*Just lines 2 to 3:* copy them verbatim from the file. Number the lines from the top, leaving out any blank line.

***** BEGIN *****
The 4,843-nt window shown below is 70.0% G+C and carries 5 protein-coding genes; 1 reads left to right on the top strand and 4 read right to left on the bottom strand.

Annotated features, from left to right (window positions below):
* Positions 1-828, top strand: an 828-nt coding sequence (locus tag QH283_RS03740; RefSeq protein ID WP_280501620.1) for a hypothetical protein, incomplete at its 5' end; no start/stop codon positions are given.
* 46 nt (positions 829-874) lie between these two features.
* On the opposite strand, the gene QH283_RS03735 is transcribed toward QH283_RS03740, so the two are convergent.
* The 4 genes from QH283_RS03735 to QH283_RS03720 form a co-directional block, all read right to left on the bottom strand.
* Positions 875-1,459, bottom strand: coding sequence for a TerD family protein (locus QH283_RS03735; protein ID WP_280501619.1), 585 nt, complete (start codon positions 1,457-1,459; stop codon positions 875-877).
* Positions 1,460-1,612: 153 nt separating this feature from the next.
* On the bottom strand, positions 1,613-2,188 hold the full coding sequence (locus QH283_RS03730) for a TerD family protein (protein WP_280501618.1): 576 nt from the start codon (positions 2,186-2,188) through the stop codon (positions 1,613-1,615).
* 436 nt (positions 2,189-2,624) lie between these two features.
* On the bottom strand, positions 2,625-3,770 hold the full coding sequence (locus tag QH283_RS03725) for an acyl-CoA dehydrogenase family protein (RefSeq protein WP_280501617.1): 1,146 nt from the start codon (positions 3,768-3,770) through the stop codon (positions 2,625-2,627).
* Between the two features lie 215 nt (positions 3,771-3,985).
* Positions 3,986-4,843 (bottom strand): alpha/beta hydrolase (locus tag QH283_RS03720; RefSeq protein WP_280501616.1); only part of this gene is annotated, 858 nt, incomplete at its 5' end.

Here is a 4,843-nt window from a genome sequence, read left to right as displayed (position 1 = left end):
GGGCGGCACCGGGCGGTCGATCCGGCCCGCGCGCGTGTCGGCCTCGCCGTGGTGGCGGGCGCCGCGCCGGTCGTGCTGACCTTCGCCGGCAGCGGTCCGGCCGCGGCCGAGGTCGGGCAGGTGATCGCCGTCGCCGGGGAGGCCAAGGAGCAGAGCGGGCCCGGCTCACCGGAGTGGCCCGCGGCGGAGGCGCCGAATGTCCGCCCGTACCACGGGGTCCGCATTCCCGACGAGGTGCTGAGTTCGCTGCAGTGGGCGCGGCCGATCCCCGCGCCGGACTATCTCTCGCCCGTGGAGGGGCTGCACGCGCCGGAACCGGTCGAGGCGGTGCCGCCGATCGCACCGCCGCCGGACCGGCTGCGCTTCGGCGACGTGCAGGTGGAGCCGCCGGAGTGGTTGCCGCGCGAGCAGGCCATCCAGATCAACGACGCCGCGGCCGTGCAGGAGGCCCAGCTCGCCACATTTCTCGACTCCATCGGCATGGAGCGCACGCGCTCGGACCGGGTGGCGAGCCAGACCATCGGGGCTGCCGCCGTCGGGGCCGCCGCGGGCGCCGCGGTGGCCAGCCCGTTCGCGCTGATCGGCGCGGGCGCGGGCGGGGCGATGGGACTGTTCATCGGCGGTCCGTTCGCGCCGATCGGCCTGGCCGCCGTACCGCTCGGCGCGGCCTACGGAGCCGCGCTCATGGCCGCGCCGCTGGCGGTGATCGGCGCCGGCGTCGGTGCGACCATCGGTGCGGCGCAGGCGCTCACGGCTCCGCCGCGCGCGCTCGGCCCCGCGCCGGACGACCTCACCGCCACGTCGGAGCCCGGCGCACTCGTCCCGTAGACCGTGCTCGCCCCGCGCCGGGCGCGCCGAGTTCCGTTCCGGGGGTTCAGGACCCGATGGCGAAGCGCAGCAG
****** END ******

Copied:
Annotated features, from left to right (window positions below):
* Positions 1-828, top strand: an 828-nt coding sequence (locus tag QH283_RS03740; RefSeq protein ID WP_280501620.1) for a hypothetical protein, incomplete at its 5' end; no start/stop codon positions are given.